The Sheffield Island Lighthouse has stood steadfast for more than 140 years, a symbol of Connecticut's rich maritime history. Built in 1868, this structure is nearly identical to other nearby lighthouses in Greenwich and Noank. "It's one of six lighthouses that has the same architectural and engineering foundation to it," says Lighthouse Keeper, Greg Goomrigian who spends days and nights on the island in the summertime. "This is my office. When I wake up in the morning, I get a sunrise," smiles Goomrigian. "And when I go to sleep at night, I get a sunset. You can't beat it!"
A ferry boat leads visitors from a dock near the Maritime Aquarium in South Norwalk through the Norwalk River and out into the harbor. Sheffield Island is the westernmost chunk of land in a string of small islands throughout the area. "There are 14 islands in the chain," adds Goomrigian. A guide points out various bustling landmarks along the shore, such as SONO Seafood and the area's famous oyster fisheries. "People who don't live in this area don't realize there's a lot of beauty out here," says Goomrigian. The picturesque trip lasts for 40 minutes before the group arrives at the 52-acre island which sports hiking trails. "There's wildlife out here. We have deer on the island, raccoons. We have an inordinate number of birds," he says.
But the highlight of the trip is the tour of the historic structure which has been lovingly restored and renovated by the Norwalk Seaport Association. "You don't get many old buildings like this," says Goomrigian, as he leads people through lovely rooms, decorated with period furniture, vintage photographs and old maps. This museum in the middle of the Sound is even part of Norwalk's Quilt Trail, which celebrates the artistry of these hand-sewn items throughout the years. The lighthouse no longer burns bright. It was decommissioned in 1902 because it was built too far inland. Now, nearby Greens Ledge Lighthouse guides boats into shore.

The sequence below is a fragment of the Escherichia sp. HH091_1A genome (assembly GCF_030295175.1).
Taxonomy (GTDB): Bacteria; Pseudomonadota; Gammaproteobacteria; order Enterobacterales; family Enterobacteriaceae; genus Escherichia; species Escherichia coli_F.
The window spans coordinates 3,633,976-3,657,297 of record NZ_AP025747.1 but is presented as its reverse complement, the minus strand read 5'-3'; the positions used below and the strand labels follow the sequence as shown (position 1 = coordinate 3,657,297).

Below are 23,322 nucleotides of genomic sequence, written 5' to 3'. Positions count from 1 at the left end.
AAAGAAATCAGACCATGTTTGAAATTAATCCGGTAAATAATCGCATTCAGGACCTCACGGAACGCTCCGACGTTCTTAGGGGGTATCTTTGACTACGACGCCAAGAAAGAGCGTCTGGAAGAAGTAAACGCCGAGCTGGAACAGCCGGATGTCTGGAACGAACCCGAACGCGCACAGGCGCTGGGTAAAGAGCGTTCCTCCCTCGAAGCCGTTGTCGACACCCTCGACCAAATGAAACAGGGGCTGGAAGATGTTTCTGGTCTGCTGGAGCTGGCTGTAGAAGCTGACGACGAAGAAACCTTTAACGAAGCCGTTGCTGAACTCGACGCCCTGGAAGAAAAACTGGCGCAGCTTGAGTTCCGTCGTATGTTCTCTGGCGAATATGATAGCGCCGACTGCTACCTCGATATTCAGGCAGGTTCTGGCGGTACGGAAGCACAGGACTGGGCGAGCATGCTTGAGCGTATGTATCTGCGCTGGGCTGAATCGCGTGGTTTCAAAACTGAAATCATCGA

There are always notorious ghost stories associated with lighthouses but Goomrigian insists he's never experienced the supernatural: "No, I haven't heard anything! No, no, or seen anything!"
Many visitors have never been so close to an actual lighthouse. "It's like a regular house with the top of a lighthouse cut off and put on top of it," explains 9 year old Justin Mossa from Darien. This is an easy, nearby daytrip that is filled with beauty and history. "We call it the best kept secret and when you do get out here and experience it, it's wonderful," says Goomrigian. "And you get people coming back out here time and time again."
Weekday cruises run until September 9th and weekend cruises operate through September 26. The dock is at the corner of Washington and N. Water Street next to the Stroffolino Drawbridge and The Maritime Aquarium in South Norwalk. Round-trip ferry tickets are $22.00 for adults, $12.00 for children ages 4-12 and $5.00 for kids ages 3 and younger. Reservations are recommended. Log onto www.seaport.org or call (203)855-1017.
Copyright © 2015, Los Angeles Times